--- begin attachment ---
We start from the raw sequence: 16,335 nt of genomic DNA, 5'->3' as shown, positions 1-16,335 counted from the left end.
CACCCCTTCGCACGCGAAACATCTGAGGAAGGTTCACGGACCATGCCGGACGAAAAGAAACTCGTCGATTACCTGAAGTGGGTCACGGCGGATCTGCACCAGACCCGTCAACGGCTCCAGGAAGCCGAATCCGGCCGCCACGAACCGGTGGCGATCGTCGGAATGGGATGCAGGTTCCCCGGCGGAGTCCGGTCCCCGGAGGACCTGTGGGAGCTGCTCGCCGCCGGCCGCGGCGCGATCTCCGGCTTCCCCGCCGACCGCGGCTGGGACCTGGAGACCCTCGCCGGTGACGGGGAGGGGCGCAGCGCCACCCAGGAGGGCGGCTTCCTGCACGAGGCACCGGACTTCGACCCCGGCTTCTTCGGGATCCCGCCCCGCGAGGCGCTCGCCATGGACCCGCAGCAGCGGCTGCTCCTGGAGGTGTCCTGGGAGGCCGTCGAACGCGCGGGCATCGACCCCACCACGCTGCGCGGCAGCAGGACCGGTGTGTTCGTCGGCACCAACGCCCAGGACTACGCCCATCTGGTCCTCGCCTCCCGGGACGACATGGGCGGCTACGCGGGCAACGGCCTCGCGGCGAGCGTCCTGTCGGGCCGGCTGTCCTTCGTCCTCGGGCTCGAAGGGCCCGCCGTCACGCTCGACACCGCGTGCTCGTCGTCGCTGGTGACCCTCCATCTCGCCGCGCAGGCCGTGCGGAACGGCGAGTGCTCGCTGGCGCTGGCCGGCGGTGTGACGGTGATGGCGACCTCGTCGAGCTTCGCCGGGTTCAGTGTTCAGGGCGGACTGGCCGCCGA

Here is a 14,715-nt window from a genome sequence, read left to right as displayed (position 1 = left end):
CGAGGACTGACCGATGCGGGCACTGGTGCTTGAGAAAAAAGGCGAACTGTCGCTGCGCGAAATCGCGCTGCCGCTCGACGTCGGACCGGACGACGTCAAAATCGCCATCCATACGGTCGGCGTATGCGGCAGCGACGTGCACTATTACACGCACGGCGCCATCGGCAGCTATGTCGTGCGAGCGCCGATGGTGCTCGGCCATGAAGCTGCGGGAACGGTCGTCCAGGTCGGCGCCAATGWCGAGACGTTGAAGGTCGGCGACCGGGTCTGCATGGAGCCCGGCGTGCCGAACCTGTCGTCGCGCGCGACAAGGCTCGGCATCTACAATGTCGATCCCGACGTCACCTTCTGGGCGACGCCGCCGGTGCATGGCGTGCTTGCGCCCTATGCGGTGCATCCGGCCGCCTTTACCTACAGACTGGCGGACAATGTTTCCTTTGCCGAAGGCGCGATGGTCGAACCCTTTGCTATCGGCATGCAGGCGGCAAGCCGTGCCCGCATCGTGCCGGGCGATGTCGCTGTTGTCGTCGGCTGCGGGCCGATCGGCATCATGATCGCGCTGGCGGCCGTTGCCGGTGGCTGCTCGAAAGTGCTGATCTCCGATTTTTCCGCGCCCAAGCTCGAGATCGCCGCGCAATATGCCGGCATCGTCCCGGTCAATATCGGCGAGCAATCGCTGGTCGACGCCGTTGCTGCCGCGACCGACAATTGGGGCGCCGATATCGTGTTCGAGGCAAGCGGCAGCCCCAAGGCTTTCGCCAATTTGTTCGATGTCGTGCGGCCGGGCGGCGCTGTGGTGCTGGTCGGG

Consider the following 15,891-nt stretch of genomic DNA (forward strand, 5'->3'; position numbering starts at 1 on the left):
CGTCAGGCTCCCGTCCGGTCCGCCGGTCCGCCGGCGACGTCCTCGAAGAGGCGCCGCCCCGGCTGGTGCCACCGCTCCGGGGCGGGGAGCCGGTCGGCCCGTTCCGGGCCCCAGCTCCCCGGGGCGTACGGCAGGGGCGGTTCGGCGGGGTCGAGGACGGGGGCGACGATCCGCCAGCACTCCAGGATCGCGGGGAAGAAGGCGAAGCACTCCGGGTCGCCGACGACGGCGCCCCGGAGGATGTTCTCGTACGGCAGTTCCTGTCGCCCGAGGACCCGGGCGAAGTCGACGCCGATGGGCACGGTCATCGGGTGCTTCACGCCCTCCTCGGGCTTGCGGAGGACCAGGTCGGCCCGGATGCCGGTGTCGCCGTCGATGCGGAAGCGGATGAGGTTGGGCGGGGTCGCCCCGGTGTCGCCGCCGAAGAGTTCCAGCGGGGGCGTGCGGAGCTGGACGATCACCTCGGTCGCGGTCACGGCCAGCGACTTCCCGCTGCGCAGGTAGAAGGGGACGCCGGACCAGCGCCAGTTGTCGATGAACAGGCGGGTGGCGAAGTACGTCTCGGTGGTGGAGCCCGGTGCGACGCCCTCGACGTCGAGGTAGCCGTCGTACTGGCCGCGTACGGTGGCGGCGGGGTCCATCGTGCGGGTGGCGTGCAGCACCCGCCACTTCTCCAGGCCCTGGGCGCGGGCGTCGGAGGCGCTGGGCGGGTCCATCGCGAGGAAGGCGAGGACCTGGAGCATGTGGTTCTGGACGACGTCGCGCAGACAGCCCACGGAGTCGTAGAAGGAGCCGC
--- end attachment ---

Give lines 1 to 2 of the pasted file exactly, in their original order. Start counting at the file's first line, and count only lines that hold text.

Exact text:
We start from the raw sequence: 16,335 nt of genomic DNA, 5'->3' as shown, positions 1-16,335 counted from the left end.
CACCCCTTCGCACGCGAAACATCTGAGGAAGGTTCACGGACCATGCCGGACGAAAAGAAACTCGTCGATTACCTGAAGTGGGTCACGGCGGATCTGCACCAGACCCGTCAACGGCTCCAGGAAGCCGAATCCGGCCGCCACGAACCGGTGGCGATCGTCGGAATGGGATGCAGGTTCCCCGGCGGAGTCCGGTCCCCGGAGGACCTGTGGGAGCTGCTCGCCGCCGGCCGCGGCGCGATCTCCGGCTTCCCCGCCGACCGCGGCTGGGACCTGGAGACCCTCGCCGGTGACGGGGAGGGGCGCAGCGCCACCCAGGAGGGCGGCTTCCTGCACGAGGCACCGGACTTCGACCCCGGCTTCTTCGGGATCCCGCCCCGCGAGGCGCTCGCCATGGACCCGCAGCAGCGGCTGCTCCTGGAGGTGTCCTGGGAGGCCGTCGAACGCGCGGGCATCGACCCCACCACGCTGCGCGGCAGCAGGACCGGTGTGTTCGTCGGCACCAACGCCCAGGACTACGCCCATCTGGTCCTCGCCTCCCGGGACGACATGGGCGGCTACGCGGGCAACGGCCTCGCGGCGAGCGTCCTGTCGGGCCGGCTGTCCTTCGTCCTCGGGCTCGAAGGGCCCGCCGTCACGCTCGACACCGCGTGCTCGTCGTCGCTGGTGACCCTCCATCTCGCCGCGCAGGCCGTGCGGAACGGCGAGTGCTCGCTGGCGCTGGCCGGCGGTGTGACGGTGATGGCGACCTCGTCGAGCTTCGCCGGGTTCAGTGTTCAGGGCGGACTGGCCGCCGA